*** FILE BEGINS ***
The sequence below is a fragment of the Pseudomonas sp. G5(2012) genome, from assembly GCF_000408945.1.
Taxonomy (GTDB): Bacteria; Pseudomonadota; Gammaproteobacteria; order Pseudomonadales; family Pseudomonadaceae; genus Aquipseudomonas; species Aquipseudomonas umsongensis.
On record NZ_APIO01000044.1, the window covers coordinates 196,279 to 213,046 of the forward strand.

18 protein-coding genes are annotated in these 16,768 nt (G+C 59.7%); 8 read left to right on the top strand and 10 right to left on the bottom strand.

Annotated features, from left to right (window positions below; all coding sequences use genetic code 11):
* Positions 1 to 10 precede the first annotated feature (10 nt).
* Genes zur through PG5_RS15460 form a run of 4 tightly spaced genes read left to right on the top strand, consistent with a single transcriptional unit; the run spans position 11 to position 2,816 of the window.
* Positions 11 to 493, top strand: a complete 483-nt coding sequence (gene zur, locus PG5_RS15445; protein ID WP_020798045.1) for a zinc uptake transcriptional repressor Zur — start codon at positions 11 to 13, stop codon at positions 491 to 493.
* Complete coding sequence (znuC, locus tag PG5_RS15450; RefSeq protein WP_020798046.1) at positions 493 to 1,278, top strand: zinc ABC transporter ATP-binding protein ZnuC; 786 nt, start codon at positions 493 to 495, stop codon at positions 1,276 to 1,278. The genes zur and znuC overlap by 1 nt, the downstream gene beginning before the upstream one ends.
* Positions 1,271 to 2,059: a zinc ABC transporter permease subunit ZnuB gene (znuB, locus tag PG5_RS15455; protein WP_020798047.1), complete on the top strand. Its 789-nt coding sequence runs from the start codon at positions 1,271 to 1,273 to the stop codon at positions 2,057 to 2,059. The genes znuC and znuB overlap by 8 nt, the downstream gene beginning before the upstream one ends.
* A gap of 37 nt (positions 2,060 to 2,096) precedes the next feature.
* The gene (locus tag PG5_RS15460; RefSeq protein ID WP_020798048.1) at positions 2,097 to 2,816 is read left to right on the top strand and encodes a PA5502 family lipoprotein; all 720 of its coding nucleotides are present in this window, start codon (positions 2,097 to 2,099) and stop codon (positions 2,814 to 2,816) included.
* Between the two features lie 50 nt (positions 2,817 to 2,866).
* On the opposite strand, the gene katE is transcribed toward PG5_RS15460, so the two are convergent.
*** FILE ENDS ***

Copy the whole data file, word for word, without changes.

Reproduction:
The sequence below is a fragment of the Pseudomonas sp. G5(2012) genome, from assembly GCF_000408945.1.
Taxonomy (GTDB): Bacteria; Pseudomonadota; Gammaproteobacteria; order Pseudomonadales; family Pseudomonadaceae; genus Aquipseudomonas; species Aquipseudomonas umsongensis.
On record NZ_APIO01000044.1, the window covers coordinates 196,279 to 213,046 of the forward strand.

18 protein-coding genes are annotated in these 16,768 nt (G+C 59.7%); 8 read left to right on the top strand and 10 right to left on the bottom strand.

Annotated features, from left to right (window positions below; all coding sequences use genetic code 11):
* Positions 1 to 10 precede the first annotated feature (10 nt).
* Genes zur through PG5_RS15460 form a run of 4 tightly spaced genes read left to right on the top strand, consistent with a single transcriptional unit; the run spans position 11 to position 2,816 of the window.
* Positions 11 to 493, top strand: a complete 483-nt coding sequence (gene zur, locus PG5_RS15445; protein ID WP_020798045.1) for a zinc uptake transcriptional repressor Zur — start codon at positions 11 to 13, stop codon at positions 491 to 493.
* Complete coding sequence (znuC, locus tag PG5_RS15450; RefSeq protein WP_020798046.1) at positions 493 to 1,278, top strand: zinc ABC transporter ATP-binding protein ZnuC; 786 nt, start codon at positions 493 to 495, stop codon at positions 1,276 to 1,278. The genes zur and znuC overlap by 1 nt, the downstream gene beginning before the upstream one ends.
* Positions 1,271 to 2,059: a zinc ABC transporter permease subunit ZnuB gene (znuB, locus tag PG5_RS15455; protein WP_020798047.1), complete on the top strand. Its 789-nt coding sequence runs from the start codon at positions 1,271 to 1,273 to the stop codon at positions 2,057 to 2,059. The genes znuC and znuB overlap by 8 nt, the downstream gene beginning before the upstream one ends.
* A gap of 37 nt (positions 2,060 to 2,096) precedes the next feature.
* The gene (locus tag PG5_RS15460; RefSeq protein ID WP_020798048.1) at positions 2,097 to 2,816 is read left to right on the top strand and encodes a PA5502 family lipoprotein; all 720 of its coding nucleotides are present in this window, start codon (positions 2,097 to 2,099) and stop codon (positions 2,814 to 2,816) included.
* Between the two features lie 50 nt (positions 2,817 to 2,866).
* On the opposite strand, the gene katE is transcribed toward PG5_RS15460, so the two are convergent.